Dependent

Acceptance of a capital budgeting project contingent on the acceptance of another project.


Detrend

To remove the general drift, tendency or bent of a set of statistical data as related to time.


Discounted dividend model (DDM)

A formula to estimate the intrinsic value of a firm by figuring the
present value of all expected future dividends.


Dividend

A dividend is a portion of a company's profit paid to common and preferred shareholders. A stock
selling for $20 a share with an annual dividend of $1 a share yields the investor 5%.


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Dividend clawback

With respect to a project financing, an arrangement under which the sponsors of a project
agree to contribute as equity any prior dividends received from the project to the extent necessary to cover
any cash deficiencies.



Dividend clientele

A group of shareholders who prefer that the firm follow a particular dividend policy. For
example, such a preference is often based on comparable tax situations.


Dividend discount model (DDM)

A model for valuing the common stock of a company, based on the
present value of the expected cash flows.


Dividend growth model

A model wherein dividends are assumed to be at a constant rate in perpetuity.


Dividend limitation

A bond covenant that restricts in some way the firm's ability to pay cash dividends.


Dividend payout ratio

Percentage of earnings paid out as dividends.


Dividends per share

Amount of cash paid to shareholders expressed as dollars per share.


Dividend policy

An established guide for the firm to determine the amount of money it will pay as dividends.


Dividend rate

The fixed or floating rate paid on preferred stock based on par value.


Dividend reinvestment plan (DRP)

Automatic reinvestment of shareholder dividends in more shares of a
company's stock, often without commissions. Some plans provide for the purchase of additional shares at a
discount to market price. Dividend reinvestment plans allow shareholders to accumulate stock over the Long
term using dollar cost averaging. The DRP is usually administered by the company without charges to the
holder.


Dividend rights

A shareholders' rights to receive per-share dividends identical to those other shareholders receive.


Dividend yield (Funds)

Indicated yield represents return on a share of a mutual fund held over the past 12
months. Assumes fund was purchased 1 year ago. reflects effect of sales charges (at current rates), but not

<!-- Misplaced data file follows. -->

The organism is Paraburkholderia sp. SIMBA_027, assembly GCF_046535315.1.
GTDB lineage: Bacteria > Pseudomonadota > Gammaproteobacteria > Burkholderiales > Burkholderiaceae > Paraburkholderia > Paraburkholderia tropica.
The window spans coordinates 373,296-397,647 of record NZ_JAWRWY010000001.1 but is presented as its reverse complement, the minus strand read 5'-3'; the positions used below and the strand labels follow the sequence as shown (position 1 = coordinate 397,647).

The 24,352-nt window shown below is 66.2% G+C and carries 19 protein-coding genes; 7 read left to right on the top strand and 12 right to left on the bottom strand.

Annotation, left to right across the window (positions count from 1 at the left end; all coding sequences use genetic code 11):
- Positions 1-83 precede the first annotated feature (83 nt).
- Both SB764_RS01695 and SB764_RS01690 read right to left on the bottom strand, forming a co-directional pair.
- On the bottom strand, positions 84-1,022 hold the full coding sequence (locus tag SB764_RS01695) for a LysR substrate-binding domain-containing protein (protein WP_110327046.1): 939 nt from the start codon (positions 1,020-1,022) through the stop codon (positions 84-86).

redemption charges.


Dividend yield (Stocks)

Indicated yield represents annual dividends divided by current stock price.


Dividends per share

Dividends paid for the past 12 months divided by the number of common shares
outstanding, as reported by a company. The number of shares often is determined by a weighted average of
shares outstanding over the reporting term.


Dual syndicate equity offering

An international equity placement where the offering is split into two
tranches - domestic and foreign - and each tranche is handled by a separate lead manager.


Economic dependence

Exists when the costs and/or revenues of one project depend on those of another.


Endogenous variable

A value determined within the context of a model.


Endowment funds

Investment funds established for the support of institutions such as colleges, private
schools, museums, hospitals, and foundations. The investment income may be used for the operation of the
institution and for capital expenditures.


End-of-year convention

Treating cash flows as if they occur at the end of a year as opposed to the date
convention. Under the end-of-year convention, the present is time 0, the end of year 1 occurs one year hence,
etc.


Exclusionary self-tender

The firm makes a tender offer for a given amount of its own stock while excluding
targeted stockholders.


Extendable bond

Bond whose maturity can be extended at the option of the lender or issuer.


Extendable notes

Note the maturity of which can be extended by mutual agreement of the issuer and
investors.


Extra or special dividends

A dividend that is paid in addition to a firm's "regular" quarterly dividend.


Ex-dividend

This literally means "without dividend." The buyer of shares when they are quoted ex-dividend
is not entitled to receive a declared dividend.


Ex-dividend date